Bess Streeter Aldrich
Bess Streeter Aldrich (February 17, 1881 – August 3, 1954) was an American author.
Life and career
Streeter was born in Cedar Falls, Iowa. After graduating from Iowa State Normal School, she taught school at several locations in the west, later returning to Cedar Falls to earn an advanced degree in education. A writer since early childhood, she won a writing contest at age fourteen and another at seventeen.
In 1907, she married Charles Aldrich. They moved to Elmwood, Nebraska, where Charles, Bess, her widowed mother, and family friends invested and purchased a bank. They had four children—Mary, Robert, Charles and James.
Aldrich began writing more regularly in 1911 when the Ladies' Home Journal advertised a fiction contest, which she entered and won. Prior to 1918 she wrote under her pen name, Margaret Dean Stephens. She went on to become one of the highest-paid women writers of the period. Her stories often concerned Midwestern pioneer history and were very popular with teenage girls and young women.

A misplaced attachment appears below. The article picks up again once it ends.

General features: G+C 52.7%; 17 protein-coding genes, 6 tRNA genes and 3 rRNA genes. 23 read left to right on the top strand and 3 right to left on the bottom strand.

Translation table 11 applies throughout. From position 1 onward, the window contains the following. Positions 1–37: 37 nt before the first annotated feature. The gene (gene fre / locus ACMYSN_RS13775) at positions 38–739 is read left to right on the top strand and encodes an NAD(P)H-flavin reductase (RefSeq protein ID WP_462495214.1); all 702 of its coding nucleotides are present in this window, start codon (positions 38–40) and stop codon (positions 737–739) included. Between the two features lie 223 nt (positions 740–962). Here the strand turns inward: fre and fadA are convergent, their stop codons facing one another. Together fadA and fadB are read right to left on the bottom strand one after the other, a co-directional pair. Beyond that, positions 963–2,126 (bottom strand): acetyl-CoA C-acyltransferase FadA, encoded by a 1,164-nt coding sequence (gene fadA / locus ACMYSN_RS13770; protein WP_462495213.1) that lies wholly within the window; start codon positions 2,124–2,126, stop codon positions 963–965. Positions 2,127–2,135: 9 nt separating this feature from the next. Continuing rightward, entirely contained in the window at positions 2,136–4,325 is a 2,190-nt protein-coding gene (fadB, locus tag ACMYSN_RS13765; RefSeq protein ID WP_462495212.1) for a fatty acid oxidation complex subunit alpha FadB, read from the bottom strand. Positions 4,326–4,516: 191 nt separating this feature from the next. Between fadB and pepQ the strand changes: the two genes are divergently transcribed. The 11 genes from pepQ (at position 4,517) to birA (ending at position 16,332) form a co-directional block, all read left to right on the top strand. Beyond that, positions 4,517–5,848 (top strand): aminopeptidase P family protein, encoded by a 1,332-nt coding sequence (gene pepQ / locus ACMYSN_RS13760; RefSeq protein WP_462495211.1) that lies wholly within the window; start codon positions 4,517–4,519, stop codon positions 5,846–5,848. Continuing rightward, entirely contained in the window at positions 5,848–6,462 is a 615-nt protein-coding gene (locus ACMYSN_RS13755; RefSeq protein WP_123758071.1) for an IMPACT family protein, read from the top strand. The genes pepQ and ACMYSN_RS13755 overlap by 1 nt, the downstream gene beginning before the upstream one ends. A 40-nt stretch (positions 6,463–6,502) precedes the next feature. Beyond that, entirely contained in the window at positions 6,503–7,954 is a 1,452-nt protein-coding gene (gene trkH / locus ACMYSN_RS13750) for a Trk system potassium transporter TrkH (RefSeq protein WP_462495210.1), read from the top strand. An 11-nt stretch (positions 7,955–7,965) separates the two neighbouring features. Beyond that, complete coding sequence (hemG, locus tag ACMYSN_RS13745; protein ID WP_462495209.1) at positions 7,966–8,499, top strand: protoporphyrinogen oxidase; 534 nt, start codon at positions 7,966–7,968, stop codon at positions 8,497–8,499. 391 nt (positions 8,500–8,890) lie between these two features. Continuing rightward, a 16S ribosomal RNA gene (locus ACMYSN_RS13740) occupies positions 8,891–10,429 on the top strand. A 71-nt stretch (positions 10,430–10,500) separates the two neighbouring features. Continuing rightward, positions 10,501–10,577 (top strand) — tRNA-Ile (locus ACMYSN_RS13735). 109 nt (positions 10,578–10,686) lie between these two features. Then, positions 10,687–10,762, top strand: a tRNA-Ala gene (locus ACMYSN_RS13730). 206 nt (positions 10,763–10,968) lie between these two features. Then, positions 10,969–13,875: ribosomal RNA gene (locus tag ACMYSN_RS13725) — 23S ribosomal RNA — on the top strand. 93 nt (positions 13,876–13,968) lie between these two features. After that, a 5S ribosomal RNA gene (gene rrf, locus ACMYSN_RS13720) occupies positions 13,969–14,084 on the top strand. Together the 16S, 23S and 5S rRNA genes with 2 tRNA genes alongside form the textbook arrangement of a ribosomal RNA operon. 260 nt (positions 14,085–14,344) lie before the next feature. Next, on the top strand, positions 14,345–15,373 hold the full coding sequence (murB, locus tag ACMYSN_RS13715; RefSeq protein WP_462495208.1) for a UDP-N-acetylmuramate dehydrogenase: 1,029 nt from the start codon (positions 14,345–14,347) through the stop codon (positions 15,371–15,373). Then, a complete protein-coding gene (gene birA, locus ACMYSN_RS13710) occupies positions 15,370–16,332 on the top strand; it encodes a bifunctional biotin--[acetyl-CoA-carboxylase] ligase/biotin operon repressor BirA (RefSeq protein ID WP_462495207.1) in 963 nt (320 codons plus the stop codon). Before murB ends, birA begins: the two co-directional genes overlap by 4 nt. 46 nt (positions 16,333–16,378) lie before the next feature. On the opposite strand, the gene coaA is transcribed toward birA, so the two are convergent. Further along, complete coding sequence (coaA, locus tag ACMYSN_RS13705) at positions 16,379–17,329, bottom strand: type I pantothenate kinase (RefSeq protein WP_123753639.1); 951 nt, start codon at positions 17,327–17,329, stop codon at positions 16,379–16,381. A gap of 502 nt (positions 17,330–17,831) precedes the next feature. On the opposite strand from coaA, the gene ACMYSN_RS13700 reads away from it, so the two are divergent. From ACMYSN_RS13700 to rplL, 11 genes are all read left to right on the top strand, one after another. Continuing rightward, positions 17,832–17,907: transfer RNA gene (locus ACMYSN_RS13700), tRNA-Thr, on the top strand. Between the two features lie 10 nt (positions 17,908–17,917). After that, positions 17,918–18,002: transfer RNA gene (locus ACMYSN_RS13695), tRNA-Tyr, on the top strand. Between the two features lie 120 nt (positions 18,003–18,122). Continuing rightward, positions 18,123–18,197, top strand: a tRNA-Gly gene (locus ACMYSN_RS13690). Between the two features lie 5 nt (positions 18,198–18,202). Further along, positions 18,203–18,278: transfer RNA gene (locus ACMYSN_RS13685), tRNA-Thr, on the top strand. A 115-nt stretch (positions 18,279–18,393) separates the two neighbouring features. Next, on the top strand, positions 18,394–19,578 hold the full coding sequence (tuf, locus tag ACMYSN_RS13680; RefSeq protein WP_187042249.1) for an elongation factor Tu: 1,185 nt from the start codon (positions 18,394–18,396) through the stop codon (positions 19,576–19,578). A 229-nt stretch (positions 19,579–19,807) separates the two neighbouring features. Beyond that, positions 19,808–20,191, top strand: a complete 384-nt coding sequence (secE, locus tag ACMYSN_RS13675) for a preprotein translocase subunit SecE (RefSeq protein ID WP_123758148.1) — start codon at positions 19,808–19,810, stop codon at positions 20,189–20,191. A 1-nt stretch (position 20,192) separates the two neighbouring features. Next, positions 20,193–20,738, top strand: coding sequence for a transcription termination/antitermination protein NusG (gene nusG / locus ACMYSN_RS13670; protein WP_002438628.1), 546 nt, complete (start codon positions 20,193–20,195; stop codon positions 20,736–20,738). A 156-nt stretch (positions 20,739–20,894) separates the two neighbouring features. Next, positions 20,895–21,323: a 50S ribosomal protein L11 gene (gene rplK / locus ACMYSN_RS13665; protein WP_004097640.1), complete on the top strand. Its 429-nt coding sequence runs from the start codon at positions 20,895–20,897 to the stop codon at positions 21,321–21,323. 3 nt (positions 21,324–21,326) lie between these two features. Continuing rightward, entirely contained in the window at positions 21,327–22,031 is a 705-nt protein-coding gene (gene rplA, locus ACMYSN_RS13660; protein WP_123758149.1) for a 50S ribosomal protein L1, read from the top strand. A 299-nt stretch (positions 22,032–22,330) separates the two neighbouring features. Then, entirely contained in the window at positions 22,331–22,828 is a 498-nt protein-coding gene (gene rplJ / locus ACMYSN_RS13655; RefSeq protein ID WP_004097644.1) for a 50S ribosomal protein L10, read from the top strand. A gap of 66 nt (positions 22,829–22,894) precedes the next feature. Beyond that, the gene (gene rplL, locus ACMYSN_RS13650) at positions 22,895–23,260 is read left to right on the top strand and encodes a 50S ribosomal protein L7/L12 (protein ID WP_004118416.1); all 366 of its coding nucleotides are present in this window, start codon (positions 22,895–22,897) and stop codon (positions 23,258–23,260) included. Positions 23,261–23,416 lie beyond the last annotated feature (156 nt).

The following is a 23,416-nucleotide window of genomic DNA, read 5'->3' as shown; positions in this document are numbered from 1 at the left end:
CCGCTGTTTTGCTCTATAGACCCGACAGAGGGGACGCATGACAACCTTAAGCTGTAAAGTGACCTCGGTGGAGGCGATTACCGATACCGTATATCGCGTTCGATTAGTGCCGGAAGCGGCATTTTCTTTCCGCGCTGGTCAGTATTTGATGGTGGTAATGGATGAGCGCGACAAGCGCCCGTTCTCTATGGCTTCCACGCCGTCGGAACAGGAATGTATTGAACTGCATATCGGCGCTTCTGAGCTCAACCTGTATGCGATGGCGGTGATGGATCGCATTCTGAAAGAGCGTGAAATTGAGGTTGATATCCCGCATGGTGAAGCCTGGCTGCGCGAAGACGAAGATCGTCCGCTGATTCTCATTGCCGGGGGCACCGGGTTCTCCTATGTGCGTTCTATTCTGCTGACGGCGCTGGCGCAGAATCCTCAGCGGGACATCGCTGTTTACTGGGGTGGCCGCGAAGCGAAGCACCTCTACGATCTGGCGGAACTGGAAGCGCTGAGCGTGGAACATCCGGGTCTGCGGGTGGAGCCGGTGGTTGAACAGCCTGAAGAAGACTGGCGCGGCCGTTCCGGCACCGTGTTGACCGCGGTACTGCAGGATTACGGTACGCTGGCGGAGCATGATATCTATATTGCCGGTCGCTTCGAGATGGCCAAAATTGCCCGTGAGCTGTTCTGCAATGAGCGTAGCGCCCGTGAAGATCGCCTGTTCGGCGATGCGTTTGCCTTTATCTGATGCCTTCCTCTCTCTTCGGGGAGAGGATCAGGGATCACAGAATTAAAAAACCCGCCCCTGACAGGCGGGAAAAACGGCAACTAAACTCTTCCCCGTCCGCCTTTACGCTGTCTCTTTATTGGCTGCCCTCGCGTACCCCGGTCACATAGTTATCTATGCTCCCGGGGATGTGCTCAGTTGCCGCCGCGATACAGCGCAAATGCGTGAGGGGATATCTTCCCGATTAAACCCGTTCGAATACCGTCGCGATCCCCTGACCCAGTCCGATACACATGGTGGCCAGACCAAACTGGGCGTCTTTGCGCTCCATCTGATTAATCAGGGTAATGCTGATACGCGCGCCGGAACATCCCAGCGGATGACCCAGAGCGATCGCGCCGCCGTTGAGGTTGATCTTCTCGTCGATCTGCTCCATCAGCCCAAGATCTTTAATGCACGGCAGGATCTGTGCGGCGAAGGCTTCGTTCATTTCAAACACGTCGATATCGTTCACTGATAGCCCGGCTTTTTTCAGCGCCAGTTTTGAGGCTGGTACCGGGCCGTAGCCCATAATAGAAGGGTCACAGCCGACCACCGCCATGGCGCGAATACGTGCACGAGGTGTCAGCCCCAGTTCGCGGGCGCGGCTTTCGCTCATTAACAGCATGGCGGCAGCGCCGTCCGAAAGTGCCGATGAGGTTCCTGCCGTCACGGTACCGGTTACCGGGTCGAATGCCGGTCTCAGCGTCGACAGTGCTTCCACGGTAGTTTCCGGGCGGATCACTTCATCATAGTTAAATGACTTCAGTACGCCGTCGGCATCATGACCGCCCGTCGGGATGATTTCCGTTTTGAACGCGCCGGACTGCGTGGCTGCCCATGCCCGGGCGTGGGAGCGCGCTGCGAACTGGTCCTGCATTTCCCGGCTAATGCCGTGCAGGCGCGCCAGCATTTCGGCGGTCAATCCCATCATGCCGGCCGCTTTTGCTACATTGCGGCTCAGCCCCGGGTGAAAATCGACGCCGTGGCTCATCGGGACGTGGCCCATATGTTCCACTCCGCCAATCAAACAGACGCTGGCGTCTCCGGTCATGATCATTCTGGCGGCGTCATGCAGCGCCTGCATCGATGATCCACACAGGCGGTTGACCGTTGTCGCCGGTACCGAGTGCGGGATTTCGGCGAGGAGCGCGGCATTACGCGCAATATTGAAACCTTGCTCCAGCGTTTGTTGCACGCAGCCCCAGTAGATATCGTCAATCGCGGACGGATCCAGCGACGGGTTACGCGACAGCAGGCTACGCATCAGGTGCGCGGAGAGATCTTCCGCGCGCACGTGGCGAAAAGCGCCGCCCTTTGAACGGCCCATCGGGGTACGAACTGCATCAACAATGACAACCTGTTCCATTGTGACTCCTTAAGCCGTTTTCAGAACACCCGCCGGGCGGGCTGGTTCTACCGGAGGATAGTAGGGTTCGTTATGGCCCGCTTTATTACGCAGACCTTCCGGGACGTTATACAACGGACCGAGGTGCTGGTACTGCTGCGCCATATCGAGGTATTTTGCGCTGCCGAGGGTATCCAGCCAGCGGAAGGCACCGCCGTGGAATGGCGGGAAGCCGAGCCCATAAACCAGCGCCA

Aldrich's first novel, Mother Mason, was published in 1924. When Charles died suddenly of a cerebral hemorrhage in 1925, Aldrich took up writing as a means of supporting her family. She was the author of about 200 short stories and thirteen novels, including Miss Bishop. The latter novel was made into a movie Cheers for Miss Bishop (1941), which starred Martha Scott and Edmund Gwenn and premiered in Lincoln, Nebraska.
- Mother Mason (1924)
- The Rim of the Prairie (1925)
- The Cutters (1926)
- A Lantern in Her Hand (1928)
- A White Bird Flying (1931)
- Miss Bishop (1933)
- Spring Came on Forever (1935)
- The Man Who Caught the Weather (1936)
- Song of Years (1939)
- The Drum Goes Dead (1941)
- The Lieutenant's Lady (1942)
- Journey into Christmas (1949)
- The Bess Streeter Aldrich Reader (1950)
- A Bess Streeter Aldrich Treasury (1959) (posthumous)
- The Collected Short Works, 1907–1919
- The Collected Short Works, 1920–1954